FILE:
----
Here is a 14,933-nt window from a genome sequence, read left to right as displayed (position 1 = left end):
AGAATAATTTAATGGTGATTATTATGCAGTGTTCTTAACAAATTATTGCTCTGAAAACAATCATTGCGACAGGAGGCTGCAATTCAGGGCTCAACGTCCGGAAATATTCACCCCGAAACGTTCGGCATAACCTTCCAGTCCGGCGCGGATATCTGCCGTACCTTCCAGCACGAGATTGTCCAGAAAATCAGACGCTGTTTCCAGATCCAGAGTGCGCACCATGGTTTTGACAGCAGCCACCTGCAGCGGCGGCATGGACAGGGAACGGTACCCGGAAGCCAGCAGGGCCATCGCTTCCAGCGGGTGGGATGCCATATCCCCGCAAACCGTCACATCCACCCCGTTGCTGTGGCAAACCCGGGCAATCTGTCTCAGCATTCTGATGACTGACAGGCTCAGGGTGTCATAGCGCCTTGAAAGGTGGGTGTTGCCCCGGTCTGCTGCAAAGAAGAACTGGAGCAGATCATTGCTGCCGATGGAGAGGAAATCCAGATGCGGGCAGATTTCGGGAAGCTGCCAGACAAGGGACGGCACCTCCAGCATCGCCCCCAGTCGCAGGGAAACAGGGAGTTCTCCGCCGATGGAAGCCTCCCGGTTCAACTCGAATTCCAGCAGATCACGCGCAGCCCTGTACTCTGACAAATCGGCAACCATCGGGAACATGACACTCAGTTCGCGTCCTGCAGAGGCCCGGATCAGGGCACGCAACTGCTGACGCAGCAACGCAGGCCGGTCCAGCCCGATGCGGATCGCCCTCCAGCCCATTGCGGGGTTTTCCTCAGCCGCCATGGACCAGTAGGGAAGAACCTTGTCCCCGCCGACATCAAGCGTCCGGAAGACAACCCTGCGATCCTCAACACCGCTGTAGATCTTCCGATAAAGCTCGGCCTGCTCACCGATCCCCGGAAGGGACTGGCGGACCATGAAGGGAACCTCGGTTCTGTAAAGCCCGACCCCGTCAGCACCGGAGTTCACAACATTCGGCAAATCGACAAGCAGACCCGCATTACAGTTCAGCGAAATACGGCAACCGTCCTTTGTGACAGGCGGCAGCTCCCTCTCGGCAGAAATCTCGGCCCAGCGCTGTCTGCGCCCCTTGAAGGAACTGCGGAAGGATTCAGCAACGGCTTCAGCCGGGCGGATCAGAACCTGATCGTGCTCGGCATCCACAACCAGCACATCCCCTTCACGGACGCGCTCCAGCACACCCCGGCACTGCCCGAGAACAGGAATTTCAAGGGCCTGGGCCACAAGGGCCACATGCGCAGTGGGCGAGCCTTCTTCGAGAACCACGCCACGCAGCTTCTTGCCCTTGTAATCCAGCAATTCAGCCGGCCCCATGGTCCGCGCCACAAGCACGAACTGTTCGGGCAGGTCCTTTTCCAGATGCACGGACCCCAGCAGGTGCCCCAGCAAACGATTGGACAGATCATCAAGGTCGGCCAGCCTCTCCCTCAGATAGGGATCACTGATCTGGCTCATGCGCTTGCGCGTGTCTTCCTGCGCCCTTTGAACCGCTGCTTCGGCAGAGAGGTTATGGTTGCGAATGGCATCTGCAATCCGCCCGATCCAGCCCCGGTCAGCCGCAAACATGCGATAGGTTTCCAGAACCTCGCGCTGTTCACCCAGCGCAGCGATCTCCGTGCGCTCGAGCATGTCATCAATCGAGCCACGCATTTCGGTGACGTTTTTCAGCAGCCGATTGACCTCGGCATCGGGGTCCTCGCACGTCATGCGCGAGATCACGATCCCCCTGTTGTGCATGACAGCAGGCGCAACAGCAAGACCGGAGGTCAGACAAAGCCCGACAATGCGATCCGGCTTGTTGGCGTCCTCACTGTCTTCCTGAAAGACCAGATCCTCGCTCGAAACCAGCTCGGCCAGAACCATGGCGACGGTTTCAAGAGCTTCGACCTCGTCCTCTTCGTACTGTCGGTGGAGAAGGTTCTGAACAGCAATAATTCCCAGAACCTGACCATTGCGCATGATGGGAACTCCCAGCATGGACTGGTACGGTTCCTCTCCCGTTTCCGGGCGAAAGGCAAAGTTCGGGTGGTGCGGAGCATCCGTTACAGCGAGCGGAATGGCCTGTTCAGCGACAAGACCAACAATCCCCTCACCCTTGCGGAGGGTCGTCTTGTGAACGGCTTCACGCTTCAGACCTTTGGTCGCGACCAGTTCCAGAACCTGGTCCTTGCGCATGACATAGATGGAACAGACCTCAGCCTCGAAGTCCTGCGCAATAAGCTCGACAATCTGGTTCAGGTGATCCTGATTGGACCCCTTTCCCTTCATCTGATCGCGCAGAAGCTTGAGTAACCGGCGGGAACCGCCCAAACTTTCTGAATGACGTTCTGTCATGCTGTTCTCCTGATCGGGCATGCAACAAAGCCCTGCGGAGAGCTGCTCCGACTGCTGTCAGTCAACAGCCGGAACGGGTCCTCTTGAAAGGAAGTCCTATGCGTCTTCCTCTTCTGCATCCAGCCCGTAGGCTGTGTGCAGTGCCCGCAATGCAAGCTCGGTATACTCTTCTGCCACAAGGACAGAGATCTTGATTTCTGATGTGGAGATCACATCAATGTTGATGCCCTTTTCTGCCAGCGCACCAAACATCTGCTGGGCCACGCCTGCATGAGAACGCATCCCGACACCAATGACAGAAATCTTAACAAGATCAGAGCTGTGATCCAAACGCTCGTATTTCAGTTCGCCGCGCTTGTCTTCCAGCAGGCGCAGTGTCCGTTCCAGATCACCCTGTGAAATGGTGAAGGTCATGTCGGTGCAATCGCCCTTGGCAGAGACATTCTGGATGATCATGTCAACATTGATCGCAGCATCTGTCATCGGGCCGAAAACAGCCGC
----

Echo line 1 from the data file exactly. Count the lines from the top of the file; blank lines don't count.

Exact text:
Here is a 14,933-nt window from a genome sequence, read left to right as displayed (position 1 = left end):